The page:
12 responses

  1. ToddBS
    September 28, 2009

    That’s pretty neat stuff. I was reading a review that RUSA did a while back on various reflective items. Their conclusion was that the stuff Rivendell sells (made out of 3M and Reflexite) is quite possibly the brightest substance on earth :) Even when wet, which I never knew before that a lot of modern reflective materials lost some of their reflectiveness when wet. A pretty big deal here in FL.

  2. ToddBS
    September 28, 2009

    Sorry, should have been 3M Scotchlite and Reflexite. Here’s a link. The reflective items are at the bottom.
    http://www.rivbike.com/products/list/odds_and_ends?a=1&page=all#product=none

  3. Ken Steinhoff
    September 28, 2009

    Todd,

    Thanks for the link. That’s my SMV triangle.

    I cut the strap off it and use ID card clips to attach it to my Camelbak. I put another one on my left pannier when I’m using one.

    I’ve had lots of comment about how visible it makes me and it reinforces my message, “Treat me like a tractor.”

  4. Dottie
    September 28, 2009

    These are great! I’m tempted to buy them, but I need much warmer gloves for winter. I think I’ll buy some reflective tape and attach it to my winter gloves in the same pattern.

  5. mark S
    September 28, 2009

    Okay, I’m sold. VERY impressive.

    On another note, you had better get your buddy George over to see your bike shop friend Wayne and get that shifter adjusted. The grinding of the chain and sprocket (unless I am mistaken, could have been George is a metalsmith and was working on a very large piece while riding…) made me queasy. Usually that is the noise you hear behind you going up a steep hill as someone goes through all their gears before snapping the chain.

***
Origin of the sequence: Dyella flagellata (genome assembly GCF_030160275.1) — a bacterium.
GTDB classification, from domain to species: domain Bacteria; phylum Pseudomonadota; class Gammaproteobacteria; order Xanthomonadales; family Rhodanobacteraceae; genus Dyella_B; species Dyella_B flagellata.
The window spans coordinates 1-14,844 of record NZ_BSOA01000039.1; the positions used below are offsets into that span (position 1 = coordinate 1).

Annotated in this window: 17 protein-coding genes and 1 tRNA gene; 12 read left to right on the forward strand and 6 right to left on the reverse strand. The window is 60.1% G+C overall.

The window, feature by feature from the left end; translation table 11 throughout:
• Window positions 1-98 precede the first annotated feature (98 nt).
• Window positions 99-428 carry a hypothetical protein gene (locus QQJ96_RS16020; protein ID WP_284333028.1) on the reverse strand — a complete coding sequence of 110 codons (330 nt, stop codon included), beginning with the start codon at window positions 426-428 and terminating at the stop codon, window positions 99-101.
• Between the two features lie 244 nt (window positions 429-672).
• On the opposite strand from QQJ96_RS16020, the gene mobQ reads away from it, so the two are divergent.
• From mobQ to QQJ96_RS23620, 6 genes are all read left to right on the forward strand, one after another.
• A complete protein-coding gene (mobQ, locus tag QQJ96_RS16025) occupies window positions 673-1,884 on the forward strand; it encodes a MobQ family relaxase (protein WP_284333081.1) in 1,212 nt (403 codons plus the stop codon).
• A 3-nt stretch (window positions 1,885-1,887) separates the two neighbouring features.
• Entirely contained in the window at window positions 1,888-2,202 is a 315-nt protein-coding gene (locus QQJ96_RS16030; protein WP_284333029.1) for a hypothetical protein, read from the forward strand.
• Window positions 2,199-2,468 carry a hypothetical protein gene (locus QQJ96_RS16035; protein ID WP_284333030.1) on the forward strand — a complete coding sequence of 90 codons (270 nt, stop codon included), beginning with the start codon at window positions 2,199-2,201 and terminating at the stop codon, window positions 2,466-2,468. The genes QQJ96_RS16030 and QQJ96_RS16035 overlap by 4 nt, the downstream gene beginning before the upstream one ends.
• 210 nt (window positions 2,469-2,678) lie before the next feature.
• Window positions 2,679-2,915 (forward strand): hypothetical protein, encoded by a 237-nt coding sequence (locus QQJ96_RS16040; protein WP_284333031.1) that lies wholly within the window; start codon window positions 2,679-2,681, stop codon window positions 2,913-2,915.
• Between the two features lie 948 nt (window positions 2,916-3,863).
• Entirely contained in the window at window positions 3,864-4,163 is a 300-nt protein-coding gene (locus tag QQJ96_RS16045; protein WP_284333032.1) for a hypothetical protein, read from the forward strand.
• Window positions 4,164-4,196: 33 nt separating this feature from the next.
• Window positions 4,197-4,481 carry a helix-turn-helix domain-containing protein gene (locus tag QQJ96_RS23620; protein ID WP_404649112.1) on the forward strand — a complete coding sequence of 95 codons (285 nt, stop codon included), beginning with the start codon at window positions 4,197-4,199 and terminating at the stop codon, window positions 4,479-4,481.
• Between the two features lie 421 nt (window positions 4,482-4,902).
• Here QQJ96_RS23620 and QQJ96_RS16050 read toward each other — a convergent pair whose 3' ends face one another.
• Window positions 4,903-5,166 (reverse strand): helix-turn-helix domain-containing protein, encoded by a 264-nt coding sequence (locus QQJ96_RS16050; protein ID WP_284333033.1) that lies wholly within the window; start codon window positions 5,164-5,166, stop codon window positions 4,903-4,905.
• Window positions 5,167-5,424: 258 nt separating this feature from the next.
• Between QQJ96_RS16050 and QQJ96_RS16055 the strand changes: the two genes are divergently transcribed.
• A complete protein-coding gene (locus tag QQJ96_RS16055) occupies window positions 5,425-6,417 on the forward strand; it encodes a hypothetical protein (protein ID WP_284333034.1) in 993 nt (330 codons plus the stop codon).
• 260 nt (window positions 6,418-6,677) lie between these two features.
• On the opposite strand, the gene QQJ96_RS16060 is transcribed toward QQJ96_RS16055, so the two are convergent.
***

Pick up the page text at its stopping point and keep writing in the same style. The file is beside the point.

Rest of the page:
6. ToddBS
    September 28, 2009

    I thought he just had a playing card in his spokes ;-)

  7. Ken Steinhoff
    September 28, 2009

    Dottie,

    They are so stretchy that they’ll fit right over your regular gloves. If you’re cold, they’ll add a little more warmth.

    That was one reason I didn’t wear them much down here at first: I didn’t need warmer hands in Florida.

  8. George P.
    September 28, 2009

    Mark, Todd:
    I’m a casual rider of my old Trek “multi-trek” bike and don’t have a clue what the sounds my bike makes mean. I wear hearing aids and can barely hear them anyway.
    Thanks for the tip. I’ll take the bike in for a checkup.

  9. Andrew Priest
    October 5, 2009

    Hi

    Thanks for the video/flagging the gloves. They look interesting for sure. I am curious but as to how well they reflect from the front. Is the red (seems the wrong colour for the front too) very effective?

    Regards
    Andrew

  10. Ken Steinhoff
    October 5, 2009

    The yellow on the top of the hand and fingers works VERY well.

    It makes your hand show up very brightly if you signal like I do, with my palm forward and the top of my hand and fingers oriented to the rear.

    The red at the near the wrist is disappointing.

    It’s not bad to signal a biker close behind you that you’re going to slow down (arm down at a 45-degree angle and palm back), but I usually rotate my with palm forward for any signal I want to convey to the rear. The yellow is so much brighter and has so much more surface area.

    If you go to the Glo Glove web site, they make some gloves with large red reflective material on the palms for people directing traffic. The first prototype I tested was similar to those, but the material was a little stiff and didn’t feel good on the bars, so they changed the design.

  11. Page
    March 15, 2010

    I think my kids would love these gloves!

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